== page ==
|Augusta Arsenal, Barracks in 1936.|
The seizure of the United States Arsenal at Augusta.,Ga., occupied by Capt. A. Elzey and 70 U. S. troops, has been noticed. The number of Georgia troops under arms was over 800, and large numbers of country people came in to see the expected difficulty. The arsenal was surrounded on the 23d, and the State troops were ordered out. The Governor however, would not order an assault until the next day. In the meantime, no answer was receive to the summons, and the next morning the troops were again assembled. The of 11 o'clock was first fixed for the assault but it was changed to 2 o'clock. Before that hour arrived, a note was received from Captain Elzey asking for an interview with Gov. Brown, of Georgia, and the Governor required to the arsenal, where terms of surrender were agreed on. - Widely reprinted newspaper account, January 25, 1861.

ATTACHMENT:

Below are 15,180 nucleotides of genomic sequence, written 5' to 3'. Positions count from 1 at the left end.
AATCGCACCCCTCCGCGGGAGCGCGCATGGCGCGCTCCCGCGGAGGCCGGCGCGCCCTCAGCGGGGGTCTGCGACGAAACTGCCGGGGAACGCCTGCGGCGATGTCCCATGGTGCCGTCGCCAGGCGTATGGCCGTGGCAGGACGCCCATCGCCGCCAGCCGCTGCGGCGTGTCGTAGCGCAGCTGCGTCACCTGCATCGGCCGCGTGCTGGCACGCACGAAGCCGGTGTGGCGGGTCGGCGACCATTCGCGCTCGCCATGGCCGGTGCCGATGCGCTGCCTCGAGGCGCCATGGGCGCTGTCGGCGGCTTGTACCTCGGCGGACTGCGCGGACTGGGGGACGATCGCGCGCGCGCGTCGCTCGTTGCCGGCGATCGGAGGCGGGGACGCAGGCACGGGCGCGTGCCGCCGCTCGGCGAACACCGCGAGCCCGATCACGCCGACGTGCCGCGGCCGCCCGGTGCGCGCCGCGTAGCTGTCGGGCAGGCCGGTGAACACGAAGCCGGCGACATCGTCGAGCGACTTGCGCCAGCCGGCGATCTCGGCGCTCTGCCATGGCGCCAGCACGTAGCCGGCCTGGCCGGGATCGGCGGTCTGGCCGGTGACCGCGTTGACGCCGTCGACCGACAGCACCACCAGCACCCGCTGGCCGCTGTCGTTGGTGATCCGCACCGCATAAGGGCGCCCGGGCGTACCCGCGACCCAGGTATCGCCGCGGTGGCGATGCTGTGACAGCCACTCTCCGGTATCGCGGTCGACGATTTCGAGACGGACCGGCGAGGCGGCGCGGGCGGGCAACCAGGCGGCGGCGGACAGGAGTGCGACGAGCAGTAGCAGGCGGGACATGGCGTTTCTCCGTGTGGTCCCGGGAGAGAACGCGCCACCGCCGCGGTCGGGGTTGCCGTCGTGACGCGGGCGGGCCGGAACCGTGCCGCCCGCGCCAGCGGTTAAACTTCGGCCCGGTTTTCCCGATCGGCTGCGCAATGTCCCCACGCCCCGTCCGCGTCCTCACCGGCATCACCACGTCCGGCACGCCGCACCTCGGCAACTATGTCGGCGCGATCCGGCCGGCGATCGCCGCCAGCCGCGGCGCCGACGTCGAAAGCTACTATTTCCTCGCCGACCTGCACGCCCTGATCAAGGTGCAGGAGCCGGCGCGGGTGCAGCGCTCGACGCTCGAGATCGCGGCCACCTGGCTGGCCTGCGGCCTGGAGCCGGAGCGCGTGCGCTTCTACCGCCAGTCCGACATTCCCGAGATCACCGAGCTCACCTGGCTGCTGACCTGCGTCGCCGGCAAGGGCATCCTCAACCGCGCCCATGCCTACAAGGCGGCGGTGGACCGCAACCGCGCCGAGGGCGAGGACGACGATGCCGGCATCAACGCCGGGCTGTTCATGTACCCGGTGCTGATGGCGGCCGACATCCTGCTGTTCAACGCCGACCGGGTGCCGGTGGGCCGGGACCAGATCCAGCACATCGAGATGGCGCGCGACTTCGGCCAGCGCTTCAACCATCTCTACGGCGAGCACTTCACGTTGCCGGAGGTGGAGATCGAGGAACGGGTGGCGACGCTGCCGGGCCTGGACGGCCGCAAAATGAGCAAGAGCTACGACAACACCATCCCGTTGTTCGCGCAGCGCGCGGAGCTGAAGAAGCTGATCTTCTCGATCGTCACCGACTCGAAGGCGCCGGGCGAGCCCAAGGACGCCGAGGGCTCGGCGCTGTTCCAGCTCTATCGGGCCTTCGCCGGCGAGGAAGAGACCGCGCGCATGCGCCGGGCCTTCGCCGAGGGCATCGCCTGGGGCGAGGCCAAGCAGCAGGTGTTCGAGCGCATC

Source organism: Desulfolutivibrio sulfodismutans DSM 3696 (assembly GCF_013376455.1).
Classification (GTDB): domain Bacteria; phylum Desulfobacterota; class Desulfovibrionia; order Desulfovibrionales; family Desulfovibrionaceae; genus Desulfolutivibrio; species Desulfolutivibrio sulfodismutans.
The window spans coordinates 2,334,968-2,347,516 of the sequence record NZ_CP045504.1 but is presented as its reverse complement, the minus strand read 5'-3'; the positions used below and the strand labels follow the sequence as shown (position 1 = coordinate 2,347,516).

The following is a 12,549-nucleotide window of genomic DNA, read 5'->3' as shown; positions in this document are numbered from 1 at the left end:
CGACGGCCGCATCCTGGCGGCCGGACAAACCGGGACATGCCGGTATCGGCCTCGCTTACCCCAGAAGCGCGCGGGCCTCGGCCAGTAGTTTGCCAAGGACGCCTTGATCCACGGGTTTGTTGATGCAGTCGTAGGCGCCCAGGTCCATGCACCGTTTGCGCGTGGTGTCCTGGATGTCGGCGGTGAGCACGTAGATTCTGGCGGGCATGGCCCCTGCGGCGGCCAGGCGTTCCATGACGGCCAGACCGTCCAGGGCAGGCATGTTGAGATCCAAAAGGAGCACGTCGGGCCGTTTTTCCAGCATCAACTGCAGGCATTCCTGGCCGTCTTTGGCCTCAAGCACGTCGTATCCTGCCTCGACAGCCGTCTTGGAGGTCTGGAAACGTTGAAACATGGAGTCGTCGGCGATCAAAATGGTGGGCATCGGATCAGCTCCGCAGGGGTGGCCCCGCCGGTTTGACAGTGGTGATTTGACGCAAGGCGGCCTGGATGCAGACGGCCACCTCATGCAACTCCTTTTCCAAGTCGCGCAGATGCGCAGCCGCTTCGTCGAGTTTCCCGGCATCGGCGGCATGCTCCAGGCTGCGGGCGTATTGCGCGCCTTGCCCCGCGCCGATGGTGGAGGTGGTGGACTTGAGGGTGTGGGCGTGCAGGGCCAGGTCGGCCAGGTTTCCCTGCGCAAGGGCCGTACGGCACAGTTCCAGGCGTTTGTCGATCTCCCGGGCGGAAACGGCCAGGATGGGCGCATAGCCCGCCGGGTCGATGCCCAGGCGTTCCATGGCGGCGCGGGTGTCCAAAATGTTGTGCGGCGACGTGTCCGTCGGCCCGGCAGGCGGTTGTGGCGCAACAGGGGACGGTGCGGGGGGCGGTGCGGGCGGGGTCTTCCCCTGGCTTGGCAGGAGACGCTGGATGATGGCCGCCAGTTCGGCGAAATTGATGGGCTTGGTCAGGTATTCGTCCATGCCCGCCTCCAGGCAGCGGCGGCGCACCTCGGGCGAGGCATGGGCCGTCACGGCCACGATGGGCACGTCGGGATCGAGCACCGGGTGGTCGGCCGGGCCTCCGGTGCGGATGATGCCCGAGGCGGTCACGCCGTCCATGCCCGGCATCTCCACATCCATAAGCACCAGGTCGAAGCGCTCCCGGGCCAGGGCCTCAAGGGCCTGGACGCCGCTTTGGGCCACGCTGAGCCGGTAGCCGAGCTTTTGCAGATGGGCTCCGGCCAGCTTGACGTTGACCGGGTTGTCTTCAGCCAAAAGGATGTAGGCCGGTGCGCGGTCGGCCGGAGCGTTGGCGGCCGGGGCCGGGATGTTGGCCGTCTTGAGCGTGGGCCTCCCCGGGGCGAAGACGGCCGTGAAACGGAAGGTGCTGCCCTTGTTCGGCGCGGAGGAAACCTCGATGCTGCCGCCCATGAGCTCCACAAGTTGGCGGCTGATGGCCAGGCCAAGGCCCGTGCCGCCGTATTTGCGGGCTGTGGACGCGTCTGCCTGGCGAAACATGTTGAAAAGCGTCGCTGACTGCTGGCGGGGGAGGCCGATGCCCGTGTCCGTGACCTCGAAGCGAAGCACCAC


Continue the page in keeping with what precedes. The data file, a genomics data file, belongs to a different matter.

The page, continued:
|Augusta Arsenal, Armory in 1936|
The arsenal would provide the South with the first part of what would become a massive military manufacturing center in Augusta. The city would emerge over the next four years as one of the Confederacy's key military supply points. Gunpowder from Augusta supplied Confederate armies throughout the war.
The surviving buildings of the complex are located on the campus of today's Augusta State University. They survived Sherman's March to the Sea, thanks to the decision of the Union general to pass just south of Augusta while on his way to Savannah, instead of aiming directly at Augusta.